Suzanne Segal on the One Life

Enlightenment Part 11

Tony Crisp

I had always believed that the presence of fear—which I experienced often, and for no apparent reason— meant that, despite years of practice and numerous insights into the nature of being, I must be doing something wrong that prevented me from integrating my insights into my moment-to-moment existence. If only I could get rid of the fear, I reasoned, then I would be free. But the more I struggled with it, trying to breathe or cathart or love it away, the more seemingly solid and entrenched it became.

What Suzanne helped me to realize was that fear doesn’t mean anything except that fear is present. It does not obscure our true nature unless we believe the story it tells us or take it to mean something it does not. In fact, the infinite awareness that is our true identity contains everything within it, including all mental and emotional states. Fear, anger, jealousy, sadness, and other seemingly “negative” emotions are there too, like seaweed floating in the limitless ocean of ourselves. There just doesn’t happen to be a separate self to whom they refer. After all, if the infinite— which we all are intrinsically—is indeed infinite, how could it be otherwise?

In the wintertime of relationships, there was a constant attempt to look like I was someone in relation to a person who took me to be that someone, even though I always knew I was no one. The memory of what it was like to be someone lingered, and the mind’s fear about being no one inspired so much anxiety that relationships evoked a fear-constructed outline of somebodyness. Once it became clear that the presence of fear and anxiety meant only one thing—that they and everything else were present simultaneously in the vastness—then the relational season changed.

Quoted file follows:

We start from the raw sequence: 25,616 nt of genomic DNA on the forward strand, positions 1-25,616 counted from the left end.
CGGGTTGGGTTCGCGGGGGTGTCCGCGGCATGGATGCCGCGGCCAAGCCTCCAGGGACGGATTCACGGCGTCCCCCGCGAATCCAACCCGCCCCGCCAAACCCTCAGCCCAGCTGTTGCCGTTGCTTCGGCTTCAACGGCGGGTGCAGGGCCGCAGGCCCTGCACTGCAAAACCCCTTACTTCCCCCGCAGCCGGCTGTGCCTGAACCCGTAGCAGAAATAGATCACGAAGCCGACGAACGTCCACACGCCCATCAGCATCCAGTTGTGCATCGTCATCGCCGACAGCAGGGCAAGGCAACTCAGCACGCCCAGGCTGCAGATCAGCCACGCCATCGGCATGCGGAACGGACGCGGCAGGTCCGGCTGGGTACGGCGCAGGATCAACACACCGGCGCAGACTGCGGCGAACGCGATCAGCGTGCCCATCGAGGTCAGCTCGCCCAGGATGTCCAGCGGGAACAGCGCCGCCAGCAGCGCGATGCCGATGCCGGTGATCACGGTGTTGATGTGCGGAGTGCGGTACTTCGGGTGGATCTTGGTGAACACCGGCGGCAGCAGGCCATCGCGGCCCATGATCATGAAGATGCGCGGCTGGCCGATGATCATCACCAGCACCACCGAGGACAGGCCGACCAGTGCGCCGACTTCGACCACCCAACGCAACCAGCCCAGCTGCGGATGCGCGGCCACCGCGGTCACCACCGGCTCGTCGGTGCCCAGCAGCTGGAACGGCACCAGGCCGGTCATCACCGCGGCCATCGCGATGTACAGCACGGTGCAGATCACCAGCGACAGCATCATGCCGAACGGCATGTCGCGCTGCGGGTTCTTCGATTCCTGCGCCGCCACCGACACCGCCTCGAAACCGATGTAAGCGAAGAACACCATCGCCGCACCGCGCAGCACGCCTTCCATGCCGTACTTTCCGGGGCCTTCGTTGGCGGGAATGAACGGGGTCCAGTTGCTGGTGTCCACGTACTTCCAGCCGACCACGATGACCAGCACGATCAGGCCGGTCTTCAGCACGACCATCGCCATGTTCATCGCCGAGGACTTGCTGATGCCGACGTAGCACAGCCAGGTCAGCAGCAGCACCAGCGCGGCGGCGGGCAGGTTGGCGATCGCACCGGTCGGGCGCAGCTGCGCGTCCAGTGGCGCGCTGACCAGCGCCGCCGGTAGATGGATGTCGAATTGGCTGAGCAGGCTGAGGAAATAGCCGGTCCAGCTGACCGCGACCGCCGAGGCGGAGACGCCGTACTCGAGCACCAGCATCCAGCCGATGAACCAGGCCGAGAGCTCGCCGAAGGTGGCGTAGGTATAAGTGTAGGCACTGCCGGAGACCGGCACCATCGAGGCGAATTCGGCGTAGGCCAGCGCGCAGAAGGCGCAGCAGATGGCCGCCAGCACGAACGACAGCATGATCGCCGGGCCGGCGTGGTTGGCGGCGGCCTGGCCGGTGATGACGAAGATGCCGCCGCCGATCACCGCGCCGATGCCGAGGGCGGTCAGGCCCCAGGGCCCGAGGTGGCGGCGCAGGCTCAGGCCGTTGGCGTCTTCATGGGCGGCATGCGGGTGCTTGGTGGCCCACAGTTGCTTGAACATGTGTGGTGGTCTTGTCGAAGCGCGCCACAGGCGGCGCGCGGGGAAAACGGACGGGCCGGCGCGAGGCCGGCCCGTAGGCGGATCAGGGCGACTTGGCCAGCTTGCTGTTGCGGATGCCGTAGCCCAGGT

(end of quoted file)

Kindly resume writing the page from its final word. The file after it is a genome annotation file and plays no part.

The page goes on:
The springtime of relationships was awesome. To see with the eyes of the infinite—which is the substance of everything and perceives itself from within every particle of itself using its own sense organ—that relationships had also never involved a personal doer was so radical a vision that the mind “rolled over” and admitted that it simply could not grasp this inconceivable truth. Once the mind admitted to the parameters of its own sphere and stopped pathologizing what lay outside it, the non-personal, indescribably joyful flavor of the vastness experiencing itself moved radically to the foreground forever.

With the realization that everything was made of the same substance, relationships ceased to exist, since there was no longer any experience of an other. Without an other, there was simply nothing separate to be related to. Of course, the relational function continued as before, and it always looked like relationships were proceeding unimpaired.

Quoted from Collision With the Infinite, by Suzanne Segal

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